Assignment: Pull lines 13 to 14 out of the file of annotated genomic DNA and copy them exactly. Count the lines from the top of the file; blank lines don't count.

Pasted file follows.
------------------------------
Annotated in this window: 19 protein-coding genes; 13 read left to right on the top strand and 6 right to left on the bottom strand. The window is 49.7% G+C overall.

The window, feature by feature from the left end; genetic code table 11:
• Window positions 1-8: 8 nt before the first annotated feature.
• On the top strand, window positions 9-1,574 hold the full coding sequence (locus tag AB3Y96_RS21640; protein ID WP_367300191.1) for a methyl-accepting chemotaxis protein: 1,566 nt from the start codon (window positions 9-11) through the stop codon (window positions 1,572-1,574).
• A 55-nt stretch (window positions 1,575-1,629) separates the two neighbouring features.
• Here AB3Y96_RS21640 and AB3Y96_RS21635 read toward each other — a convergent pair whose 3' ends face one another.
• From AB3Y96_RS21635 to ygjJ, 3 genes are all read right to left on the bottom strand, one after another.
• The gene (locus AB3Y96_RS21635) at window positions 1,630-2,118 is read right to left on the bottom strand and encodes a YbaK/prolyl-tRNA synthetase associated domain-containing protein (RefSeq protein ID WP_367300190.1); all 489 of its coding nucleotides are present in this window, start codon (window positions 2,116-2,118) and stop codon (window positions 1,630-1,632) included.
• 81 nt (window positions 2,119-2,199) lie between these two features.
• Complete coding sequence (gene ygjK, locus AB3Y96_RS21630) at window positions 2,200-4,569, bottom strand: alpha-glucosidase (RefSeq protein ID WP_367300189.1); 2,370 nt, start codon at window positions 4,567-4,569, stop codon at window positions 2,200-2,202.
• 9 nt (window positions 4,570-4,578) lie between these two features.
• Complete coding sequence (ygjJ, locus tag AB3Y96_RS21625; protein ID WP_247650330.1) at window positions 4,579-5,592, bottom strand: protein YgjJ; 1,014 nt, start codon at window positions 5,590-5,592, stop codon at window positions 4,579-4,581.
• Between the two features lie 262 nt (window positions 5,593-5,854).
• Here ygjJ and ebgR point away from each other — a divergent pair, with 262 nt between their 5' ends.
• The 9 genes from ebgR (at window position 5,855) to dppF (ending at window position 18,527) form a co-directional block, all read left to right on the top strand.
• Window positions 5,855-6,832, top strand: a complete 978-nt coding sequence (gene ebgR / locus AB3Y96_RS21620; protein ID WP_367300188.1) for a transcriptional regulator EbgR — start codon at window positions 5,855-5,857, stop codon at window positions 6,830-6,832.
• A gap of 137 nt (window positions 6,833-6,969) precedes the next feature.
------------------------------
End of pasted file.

• Between the two features lie 262 nt (window positions 5,593-5,854).
• Here ygjJ and ebgR point away from each other — a divergent pair, with 262 nt between their 5' ends.